Health and Safety
This is again down to communication with the school. Mums and dads should get a detailed itinerary of the trip, with any higher risk activities highlighted and explained in detail. Always highlight the exciting parts of the activities and the sense of achievement the youngsters will have taking part; parents love to know their child is accomplishing things.
Of course, you can share the school’s health and safety policy and relevant risk assessments for extra reassurance.
What Will They Really Learn?
Teachers must make an effort to highlight the benefits of the trip from the academic and social side. Parents want to know what they are spending their hard earned cash on.
I appreciate that, as a teacher, you may not like bombarding parents with information, but if you push the positives and make them feel involved, they are more likely to get on board.
Whatever the learning objectives, teachers should demonstrate to parents that when youngsters are given the opportunity to be in any new environment they develop new perspectives, learn more, are encouraged to ask questions and contextualise theoretical learning that will stick with them always. Bringing any theory off the page and putting it in context is invaluable for children when it comes to understanding what they are learning. They begin to make connections with what they experienced in the classroom and this often boosts motivation and enthusiasm.
The Activities Offered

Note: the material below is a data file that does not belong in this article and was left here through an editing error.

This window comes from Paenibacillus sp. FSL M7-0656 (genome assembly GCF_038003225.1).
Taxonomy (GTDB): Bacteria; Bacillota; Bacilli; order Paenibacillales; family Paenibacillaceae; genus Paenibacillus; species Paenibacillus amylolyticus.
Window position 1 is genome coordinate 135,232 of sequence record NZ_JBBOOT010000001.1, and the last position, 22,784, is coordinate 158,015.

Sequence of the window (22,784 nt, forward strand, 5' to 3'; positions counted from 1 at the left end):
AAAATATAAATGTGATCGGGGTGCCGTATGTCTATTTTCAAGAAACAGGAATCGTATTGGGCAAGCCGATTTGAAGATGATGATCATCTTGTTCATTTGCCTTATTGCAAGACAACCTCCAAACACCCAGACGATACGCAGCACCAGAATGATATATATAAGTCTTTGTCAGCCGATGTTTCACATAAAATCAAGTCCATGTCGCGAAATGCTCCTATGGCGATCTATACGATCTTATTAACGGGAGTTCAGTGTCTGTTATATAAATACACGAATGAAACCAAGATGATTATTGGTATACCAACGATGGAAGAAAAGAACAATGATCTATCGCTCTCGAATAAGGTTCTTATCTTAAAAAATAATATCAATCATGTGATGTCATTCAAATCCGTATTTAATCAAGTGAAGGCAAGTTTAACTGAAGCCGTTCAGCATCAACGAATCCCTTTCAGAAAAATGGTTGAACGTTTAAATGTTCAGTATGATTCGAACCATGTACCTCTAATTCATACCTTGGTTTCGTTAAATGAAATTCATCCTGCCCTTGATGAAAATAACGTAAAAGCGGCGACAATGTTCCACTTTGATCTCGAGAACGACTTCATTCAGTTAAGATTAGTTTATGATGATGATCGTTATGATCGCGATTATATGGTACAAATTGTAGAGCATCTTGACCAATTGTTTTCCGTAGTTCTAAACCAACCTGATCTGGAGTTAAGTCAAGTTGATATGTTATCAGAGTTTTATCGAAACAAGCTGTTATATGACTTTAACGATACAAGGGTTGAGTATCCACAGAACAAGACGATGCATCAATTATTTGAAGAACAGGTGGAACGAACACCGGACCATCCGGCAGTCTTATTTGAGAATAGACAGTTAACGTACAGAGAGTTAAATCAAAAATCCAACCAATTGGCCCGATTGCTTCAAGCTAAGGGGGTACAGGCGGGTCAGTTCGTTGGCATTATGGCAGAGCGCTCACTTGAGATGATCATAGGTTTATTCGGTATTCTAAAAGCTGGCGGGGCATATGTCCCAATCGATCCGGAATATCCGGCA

Every child is unique and they all have different fears, anxieties and worries, therefore it can be quite tempting for some parents to keep them away from a school trip in an effort to avoid these. Teachers need to make it very clear what is on offer in terms of activities and then parents can help get their children prepared for the trip. Invite mums and dads to inform your staff about their child’s worries so that they can be dealt with sympathetically. Children often perform differently away from home and this is a great opportunity for them to do that and concurrently for them to grow socially and emotionally. Parents need to be encouraged to ‘cut the apron strings’ and reap the benefits of an increasingly independent child.
Getting pupils ready for a trip can also be a daunting prospect for families, so the school must be clear on what equipment and clothing is required. Worrying about whether to send your child with shorts or trousers, for example, is a worry that parents really don’t need to have. Guidelines regarding money, mobiles, confectionary and behaviour should all be made clear too so that they know exactly where they stand when they are preparing their child.
If parents are encouraged by the teaching staff to consider the many advantages that a school trip can offer their children, then hopefully any resistance will start to shift. Teachers can help by providing more information and getting those at home as involved as possible while keeping costs down where they can.
It would be a shame if learning outside of the classroom became redundant. There really is no substitute for bringing the curriculum to life and engaging students in a way that only a school trip can.
John Gardiner is the Managing Director of The School Travel Company, a tour operator specialising in educational trips in destinations all over the world.